An exhibition of over 100 photographs by former students and teachers of the Institute of Design in Chicago entitled: The New Vision: Forty Years of Photography at the Institute of Design, will be displayed at the Philadelphia Museum of Art beginning July 12. The Institute of Design began in 1937 when former Bauhaus instructor Laszlo Moholy-Nagy chose Chicago, a thriving commercial city, as the logical home of the "New Bauhaus." The Hungarian Moholy-Nagy came to America in search of "the new vision." A master photographer, painter and designer, he impressed his students by his love of experimentation and spirit of adventure. Innovative and radical, he tried to free students from the traditional "visual indoctrination." Organized by the Light Gallery in New York, the selection of works represents key ideas which characterized the school's 40-year period of innovative photography. It was chosen by Charles Traub, a former student at the Institute and current Director of the Light Gallery. After Moholy-Nagy's death in 1946, the Institute of Design evolved away from his original "universal artist" concept, becoming a place of photographic education. Teachers such as Arthur Siegel, Henry Holmes Smith, Harry Callahan, and Aaron Siskind brought their own artistic and social concerns to the Institute, but Moholy-Nagy's teaching principles remained central to the curriculum. Despite marked trends in the art, the Institute program has always encompassed many photographic traditions -- the documentary, the Constructivist, the experimental and the purely formalist modes. Among the 32 photographers represented in the exhibition are the school's famous mentors and several younger artists whose work matured during the sixties and seventies, including Barbara Crane, Joseph Jachna, Art Sinsabaugh and Philadelphians Barbara Blondeau, William Larson and Ray Metzker. A catalogue published by Aperture Press accompanies the exhibition.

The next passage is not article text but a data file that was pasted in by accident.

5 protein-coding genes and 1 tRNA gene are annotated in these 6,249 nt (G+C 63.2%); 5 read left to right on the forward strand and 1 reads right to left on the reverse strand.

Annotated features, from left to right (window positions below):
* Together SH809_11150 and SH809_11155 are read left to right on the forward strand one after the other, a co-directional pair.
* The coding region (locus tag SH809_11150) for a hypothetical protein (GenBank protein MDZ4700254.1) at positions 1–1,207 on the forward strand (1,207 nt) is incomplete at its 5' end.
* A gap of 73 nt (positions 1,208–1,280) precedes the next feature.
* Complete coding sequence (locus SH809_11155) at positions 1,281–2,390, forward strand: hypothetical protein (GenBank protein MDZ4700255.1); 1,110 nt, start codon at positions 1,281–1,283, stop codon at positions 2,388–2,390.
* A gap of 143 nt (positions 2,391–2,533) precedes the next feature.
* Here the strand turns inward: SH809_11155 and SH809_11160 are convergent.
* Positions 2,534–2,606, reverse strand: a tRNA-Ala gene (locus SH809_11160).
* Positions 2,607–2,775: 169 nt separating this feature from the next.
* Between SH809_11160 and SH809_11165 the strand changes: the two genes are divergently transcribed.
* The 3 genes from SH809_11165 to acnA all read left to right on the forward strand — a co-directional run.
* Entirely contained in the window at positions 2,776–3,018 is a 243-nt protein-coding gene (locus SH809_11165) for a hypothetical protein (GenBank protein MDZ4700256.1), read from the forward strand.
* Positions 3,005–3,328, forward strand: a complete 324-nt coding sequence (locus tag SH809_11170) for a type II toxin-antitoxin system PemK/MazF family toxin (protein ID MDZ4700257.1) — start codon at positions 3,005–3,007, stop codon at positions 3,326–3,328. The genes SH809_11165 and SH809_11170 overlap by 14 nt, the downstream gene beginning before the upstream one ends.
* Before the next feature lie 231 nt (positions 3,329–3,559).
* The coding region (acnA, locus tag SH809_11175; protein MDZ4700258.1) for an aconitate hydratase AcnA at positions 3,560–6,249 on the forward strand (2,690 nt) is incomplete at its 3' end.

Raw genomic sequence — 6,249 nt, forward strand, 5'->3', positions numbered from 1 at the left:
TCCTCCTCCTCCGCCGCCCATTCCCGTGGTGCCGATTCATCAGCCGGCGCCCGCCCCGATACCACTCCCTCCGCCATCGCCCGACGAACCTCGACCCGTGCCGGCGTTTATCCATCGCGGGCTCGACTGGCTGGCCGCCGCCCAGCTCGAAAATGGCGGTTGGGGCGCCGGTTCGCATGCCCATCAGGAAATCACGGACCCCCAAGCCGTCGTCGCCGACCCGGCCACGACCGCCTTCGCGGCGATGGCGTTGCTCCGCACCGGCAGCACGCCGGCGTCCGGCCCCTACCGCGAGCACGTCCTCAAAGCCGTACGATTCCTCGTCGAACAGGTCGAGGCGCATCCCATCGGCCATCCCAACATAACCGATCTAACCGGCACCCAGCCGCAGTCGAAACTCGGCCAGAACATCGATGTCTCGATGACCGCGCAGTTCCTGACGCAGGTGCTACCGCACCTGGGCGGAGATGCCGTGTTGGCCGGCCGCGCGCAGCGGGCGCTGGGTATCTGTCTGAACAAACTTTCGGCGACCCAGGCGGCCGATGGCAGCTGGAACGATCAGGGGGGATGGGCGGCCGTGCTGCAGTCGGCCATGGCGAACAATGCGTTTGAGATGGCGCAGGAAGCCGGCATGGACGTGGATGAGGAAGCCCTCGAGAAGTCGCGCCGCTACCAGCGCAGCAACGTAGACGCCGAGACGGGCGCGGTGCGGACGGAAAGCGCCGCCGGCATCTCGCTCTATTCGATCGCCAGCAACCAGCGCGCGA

Light Gallery, New York